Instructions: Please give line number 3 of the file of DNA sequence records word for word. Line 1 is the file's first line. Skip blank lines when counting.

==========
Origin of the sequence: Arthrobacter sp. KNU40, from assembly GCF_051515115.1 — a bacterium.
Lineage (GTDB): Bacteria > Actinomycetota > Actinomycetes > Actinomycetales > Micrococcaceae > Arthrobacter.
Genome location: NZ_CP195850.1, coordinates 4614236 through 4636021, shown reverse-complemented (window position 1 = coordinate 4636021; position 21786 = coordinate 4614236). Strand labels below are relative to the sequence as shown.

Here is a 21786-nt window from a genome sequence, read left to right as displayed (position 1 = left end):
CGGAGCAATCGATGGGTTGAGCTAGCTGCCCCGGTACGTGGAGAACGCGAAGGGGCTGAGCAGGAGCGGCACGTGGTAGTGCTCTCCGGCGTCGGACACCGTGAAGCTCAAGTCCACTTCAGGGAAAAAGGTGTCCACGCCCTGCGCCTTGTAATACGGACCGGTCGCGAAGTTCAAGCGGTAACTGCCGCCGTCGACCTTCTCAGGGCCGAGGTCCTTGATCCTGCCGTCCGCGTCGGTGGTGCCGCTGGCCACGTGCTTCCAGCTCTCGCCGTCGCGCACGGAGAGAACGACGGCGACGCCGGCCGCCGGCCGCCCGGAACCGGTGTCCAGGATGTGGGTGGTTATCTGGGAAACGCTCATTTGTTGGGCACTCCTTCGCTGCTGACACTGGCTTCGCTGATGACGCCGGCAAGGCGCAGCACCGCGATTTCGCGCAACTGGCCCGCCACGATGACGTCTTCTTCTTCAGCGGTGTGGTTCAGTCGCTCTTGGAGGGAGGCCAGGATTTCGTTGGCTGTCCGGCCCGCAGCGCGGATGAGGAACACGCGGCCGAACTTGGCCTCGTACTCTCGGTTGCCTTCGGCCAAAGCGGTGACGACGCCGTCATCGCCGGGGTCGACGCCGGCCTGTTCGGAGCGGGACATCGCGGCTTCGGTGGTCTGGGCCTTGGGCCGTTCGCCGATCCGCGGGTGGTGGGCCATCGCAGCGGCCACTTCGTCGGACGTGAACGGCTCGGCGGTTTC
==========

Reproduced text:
Genome location: NZ_CP195850.1, coordinates 4614236 through 4636021, shown reverse-complemented (window position 1 = coordinate 4636021; position 21786 = coordinate 4614236). Strand labels below are relative to the sequence as shown.